“Being a writer” feels presumptuous to me. The alternative: being a redactor, medieval style. To wit:

  1. In medieval Occitan, poets were “troubadours”: finders. The things they “found” were words, phrases, images, poems.
  1. The writer’s material – the story-matter – is ancient, amorphous, vast. The task is to break off bits and struggle to impart shape to them, to make them “make sense.”
  1. Stories move over time. They grow and change. Not only the ones that are constantly retold: the neglected ones can change too, when no one is looking.
  1. To discover the truest version of a story, listen to it closely. It may be that everyone has always told the story wrong. There may be no evidence for this, beyond the story’s own complaint, its own demand to be told differently. Listen to the story, always.


Tomato jungle

Tomato jungle

I did it again – planted 27 tomatoes for three people. It seemed like a good idea back in January. I chose six heirloom varieties in all colors from red to green to gold, and knew I needed every last one.

But when August comes, the tomato vines fall on the peppers and kill them. The tomatoes themselves fall to the ground and rot. There’s no time to make sauce. Sam’s acid stomach starts to protest.

And I have to stand the plants up, cut them back, and make sense of them.

I love the superabundance, the privilege of going through and pruning after the fact. Growing too much, then choosing the very best. But pruning has to be part of the process or everything will die.

I’m getting ready to do the same thing with my book. Again. Editing it down to what really matters.

Making cuts to a project you’ve been with this long is like sawing off your own arm with a butter knife. But experience tells me it works. Sentences shed their adverbs. Scenes shed their dead weight. The story emerges from the thicket, the statue from the marble.

It’s impossible to have too many tomatoes, or books, or cats. But litter, and extra words, and vines that overrun the garden killing everything are a different story.

After editing, two of my favorites: mortgage lifter and green zebra.

After editing, two of my favorites: mortgage lifter and green zebra.

The First Four Years

Laura Ingalls Wilder had more sense than I do. She knew she didn’t want to be a farmer’s wife. I had the silly idea I might like it.

Laura’s husband Almanzo persuaded her to let him try farming for four years.* The disasters that followed are the subject of the last of the Little House books, The First Four Years.**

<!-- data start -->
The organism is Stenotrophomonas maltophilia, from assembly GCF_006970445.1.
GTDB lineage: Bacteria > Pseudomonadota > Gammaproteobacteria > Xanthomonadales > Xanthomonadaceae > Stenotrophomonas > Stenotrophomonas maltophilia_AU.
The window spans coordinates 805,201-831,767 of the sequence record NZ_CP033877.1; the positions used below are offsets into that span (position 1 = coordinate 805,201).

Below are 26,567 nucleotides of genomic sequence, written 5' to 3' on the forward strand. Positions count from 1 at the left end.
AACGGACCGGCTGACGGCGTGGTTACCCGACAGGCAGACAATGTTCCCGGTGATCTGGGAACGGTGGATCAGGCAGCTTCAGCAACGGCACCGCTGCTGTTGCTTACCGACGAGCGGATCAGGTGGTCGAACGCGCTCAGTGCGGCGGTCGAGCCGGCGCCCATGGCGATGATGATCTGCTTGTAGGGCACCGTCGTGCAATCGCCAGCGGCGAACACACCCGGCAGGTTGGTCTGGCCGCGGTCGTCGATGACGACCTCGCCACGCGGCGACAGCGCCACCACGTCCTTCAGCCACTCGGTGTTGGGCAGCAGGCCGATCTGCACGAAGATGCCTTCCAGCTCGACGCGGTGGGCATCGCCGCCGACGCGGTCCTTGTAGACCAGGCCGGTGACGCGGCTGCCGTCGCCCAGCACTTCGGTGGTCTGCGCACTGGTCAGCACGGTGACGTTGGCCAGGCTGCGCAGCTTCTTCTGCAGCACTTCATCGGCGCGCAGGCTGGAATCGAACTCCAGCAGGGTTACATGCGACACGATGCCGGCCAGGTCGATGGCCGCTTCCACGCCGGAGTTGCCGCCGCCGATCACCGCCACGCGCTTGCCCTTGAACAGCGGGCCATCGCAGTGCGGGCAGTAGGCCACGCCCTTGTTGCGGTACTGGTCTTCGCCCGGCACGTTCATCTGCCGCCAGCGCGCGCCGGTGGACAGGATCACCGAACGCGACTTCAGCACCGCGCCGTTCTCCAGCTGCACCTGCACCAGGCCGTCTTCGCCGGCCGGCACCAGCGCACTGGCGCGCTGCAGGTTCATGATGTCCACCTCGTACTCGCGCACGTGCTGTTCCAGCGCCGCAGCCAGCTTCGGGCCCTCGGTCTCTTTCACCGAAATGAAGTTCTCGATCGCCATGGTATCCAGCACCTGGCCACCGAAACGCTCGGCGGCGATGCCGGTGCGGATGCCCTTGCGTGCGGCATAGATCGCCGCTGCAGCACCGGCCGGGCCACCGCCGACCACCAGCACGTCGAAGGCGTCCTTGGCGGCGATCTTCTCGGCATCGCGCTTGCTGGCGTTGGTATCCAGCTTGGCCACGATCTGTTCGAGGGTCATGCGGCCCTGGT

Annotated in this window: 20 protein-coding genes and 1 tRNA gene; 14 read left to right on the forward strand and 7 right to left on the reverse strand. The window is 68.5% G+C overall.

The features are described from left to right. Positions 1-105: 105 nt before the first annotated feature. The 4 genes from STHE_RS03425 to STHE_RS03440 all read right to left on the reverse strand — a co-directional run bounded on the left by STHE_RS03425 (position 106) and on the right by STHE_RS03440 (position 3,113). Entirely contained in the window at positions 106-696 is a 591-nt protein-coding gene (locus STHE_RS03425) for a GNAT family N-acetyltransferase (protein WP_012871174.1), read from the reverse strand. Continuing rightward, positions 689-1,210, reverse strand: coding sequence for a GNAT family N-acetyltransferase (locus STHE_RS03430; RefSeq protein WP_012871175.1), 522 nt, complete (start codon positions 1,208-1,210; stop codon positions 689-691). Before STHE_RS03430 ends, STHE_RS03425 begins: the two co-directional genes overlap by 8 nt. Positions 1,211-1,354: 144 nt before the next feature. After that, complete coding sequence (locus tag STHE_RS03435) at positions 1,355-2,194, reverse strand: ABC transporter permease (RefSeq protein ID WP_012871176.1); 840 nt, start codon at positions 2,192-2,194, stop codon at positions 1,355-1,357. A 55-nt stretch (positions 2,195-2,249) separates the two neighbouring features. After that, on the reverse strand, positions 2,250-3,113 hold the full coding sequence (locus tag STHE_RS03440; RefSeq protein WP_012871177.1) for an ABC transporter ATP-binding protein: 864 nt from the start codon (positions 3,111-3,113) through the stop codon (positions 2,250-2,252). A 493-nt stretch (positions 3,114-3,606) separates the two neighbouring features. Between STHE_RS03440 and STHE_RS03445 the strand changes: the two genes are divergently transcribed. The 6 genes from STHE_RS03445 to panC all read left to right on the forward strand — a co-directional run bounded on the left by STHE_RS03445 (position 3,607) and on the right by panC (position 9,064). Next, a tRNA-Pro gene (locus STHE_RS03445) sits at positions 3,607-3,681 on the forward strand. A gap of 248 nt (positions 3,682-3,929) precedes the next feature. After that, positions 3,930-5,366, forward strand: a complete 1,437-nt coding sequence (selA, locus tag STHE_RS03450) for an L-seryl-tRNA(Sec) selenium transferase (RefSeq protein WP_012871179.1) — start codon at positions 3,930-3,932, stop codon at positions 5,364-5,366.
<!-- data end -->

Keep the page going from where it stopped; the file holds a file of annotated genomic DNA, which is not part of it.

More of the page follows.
It's not as much fun as it looks

It’s not as much fun as it looks

We moved to our farm exactly four years ago. It’s safe to say we’ve had better luck than the Wilders: no crops ruined by hail, no diphtheria, no house fires, and no children dying in infancy. We also don’t have to make our living farming. But I’m not as tough as Laura, and some days just living on a farm is enough to drive me insane.

Here’s what our crazy experiment looks like four years in:


Abundant garden veggies, and even more abundant weeds. That’s what we get for going on vacation for 2 1/2 weeks. There are tomatoes. If you can find them.


Bees overflowing from their hives. I need to buy more bee boxes.


Blueberry bushes I can’t find in the weeds.


Several broken down tractors that Sam might eventually fix. At one point, there were five.


More cats than we intended. If cats were a farm crop, we’d be all set.


Seven hens that have stopped laying (the rooster is now in the freezer). When hens get too old to lay, you’re supposed to eat them and start over with new ones. But these hens are named Amelia Earhart and Marilyn Monroe and Boss Hen and… well, there’s no way we could eat girls with names like those.


One border collie to run the show.


Oh, and one girl who really wants a horse. (Disclaimers: This is not her horse. This is not our farm.)

Also nine pigeons, just because, and no wood in the woodshed for next winter because why would we plan ahead?

After four years, I’m beginning to realize things will never calm down around here. Never. There isn’t going to be a time when we’re “caught up” on farming. There will always be pokeweed in the flower beds, and Japanese beetles in the cherry trees, and Varroa mites in the bee hives.

Sam thinks I should relax and not worry about it. He likes to say, “the farm is my book.”

The difference is that we don’t have to live in my unfinished books. Luckily.


What would that even look like? Maybe like this… (The Conception of Alexander, from The History of Alexander the Great by Quintus Curtius Rufus, Netherlands, c. 1468-1475)


Also, what happens if I can’t find my writing shack in the weeds?



* Actually three, but they added a fourth “year of grace” because their first three years were so unsuccessful.

** It’s also the only book in the series that was not edited (rewritten) by Laura’s daughter Rose. It reads very differently from the others. The Ghost in the Little House by William Holtz argues that Rose’s rewriting made the Little House books what they are. It’s an eye-opening read — especially if, like me, you’re interested in writing and rewriting and what goes into making a good book. I highly recommend it!